Groups slam new El Salvador law to prosecute civil war crimes
A woman holds a picture of her mother with a message that reads ‘not without the victims’ during a congress session to protest against approving the bill [Jose Cabezas/Reuters]
San Salvador, El Salvador – Legislators in El Salvador approved a controversial “reconciliation law” late on Wednesday, reigniting the debate about transitional justice after a 12-year war that ended in 1992.
The law is meant to establish how the country will handle justice and reparations for crimes against humanity during that period. But human rights groups and victims of the war – a conflict between left-wing rebels and the United States-funded Salvadoran military that left more than 75,000 people dead – accuse legislators of approving what they see as a new amnesty law.
“When the time came, the assembly did not take into consideration what we said [as victims],” said Dorila Marquez, a 63-year-old whose family was killed in the 1981 El Mozote massacre, the worst of the civil war. “We didn’t want a law of impunity, a new amnesty law in disguise. The truth is that’s what they’ve done.”
A UN truth commission found that more than 80 percent of human rights abuses were carried out by the Salvadoran government. Victims like Marquez had no path to justice for years because an amnesty law was signed shortly after the 1992 peace accords. In 2016, the country’s Supreme Court ruled the amnesty law unconstitutional. As part of the ruling, the court ordered the creation of an ad hoc commission to study the ruling and create a law to carry it out.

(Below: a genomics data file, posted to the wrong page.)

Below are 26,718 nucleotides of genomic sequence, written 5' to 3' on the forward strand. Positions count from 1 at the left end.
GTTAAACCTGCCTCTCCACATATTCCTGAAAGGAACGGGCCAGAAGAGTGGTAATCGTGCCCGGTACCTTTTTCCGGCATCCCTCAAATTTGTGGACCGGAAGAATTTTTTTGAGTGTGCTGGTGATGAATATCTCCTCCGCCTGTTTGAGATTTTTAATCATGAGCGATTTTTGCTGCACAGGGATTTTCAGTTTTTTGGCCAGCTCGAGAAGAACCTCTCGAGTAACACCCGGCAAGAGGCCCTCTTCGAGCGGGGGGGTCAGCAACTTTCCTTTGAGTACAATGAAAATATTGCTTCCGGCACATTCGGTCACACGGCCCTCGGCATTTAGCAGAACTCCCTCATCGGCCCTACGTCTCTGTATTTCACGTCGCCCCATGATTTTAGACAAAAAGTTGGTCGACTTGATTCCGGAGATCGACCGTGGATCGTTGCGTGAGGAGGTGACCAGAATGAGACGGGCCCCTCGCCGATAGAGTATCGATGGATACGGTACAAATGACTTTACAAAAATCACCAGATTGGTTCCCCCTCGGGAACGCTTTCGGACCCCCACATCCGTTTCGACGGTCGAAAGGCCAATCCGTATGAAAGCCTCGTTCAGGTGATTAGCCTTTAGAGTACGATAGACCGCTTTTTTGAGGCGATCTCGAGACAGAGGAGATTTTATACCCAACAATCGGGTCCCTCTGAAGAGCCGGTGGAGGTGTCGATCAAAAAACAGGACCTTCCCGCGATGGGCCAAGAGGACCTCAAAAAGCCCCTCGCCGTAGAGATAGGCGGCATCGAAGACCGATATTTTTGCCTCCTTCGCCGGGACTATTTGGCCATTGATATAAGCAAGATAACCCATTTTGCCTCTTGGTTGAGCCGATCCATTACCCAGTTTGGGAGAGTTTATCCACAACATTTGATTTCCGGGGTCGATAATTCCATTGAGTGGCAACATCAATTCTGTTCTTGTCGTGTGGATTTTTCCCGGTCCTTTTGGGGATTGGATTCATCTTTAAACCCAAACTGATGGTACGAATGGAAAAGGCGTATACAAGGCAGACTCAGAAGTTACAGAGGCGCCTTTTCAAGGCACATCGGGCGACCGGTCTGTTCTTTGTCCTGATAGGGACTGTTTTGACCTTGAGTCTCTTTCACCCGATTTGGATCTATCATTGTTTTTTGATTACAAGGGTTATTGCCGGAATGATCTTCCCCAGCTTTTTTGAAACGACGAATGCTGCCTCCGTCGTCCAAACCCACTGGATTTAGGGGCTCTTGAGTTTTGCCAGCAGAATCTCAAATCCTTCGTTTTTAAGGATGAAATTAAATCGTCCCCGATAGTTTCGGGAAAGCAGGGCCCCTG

After a years-long process and a tense relationship with victims’ groups, the Legislative Assembly put the proposal to vote on Wednesday night. The law seeks to create a path for justice, reparations and preservation of historical memory in El Salvador. To do so, it proposes opening a National Council for Reparations, creating a national registry of victims and integrating the history of the civil war into public school curriculums, among other reforms.
Legislative Assembly President Mario Ponce told reporters Wednesday that the law complies with the terms laid out by the constitutional court in the 2016 ruling in respect to transitional justice. He said it will be up to the Supreme Court to decide if this is not true.
Human rights groups point to a few key elements of the law as re-establishing amnesty and violating international norms for human rights trials for crimes against humanity.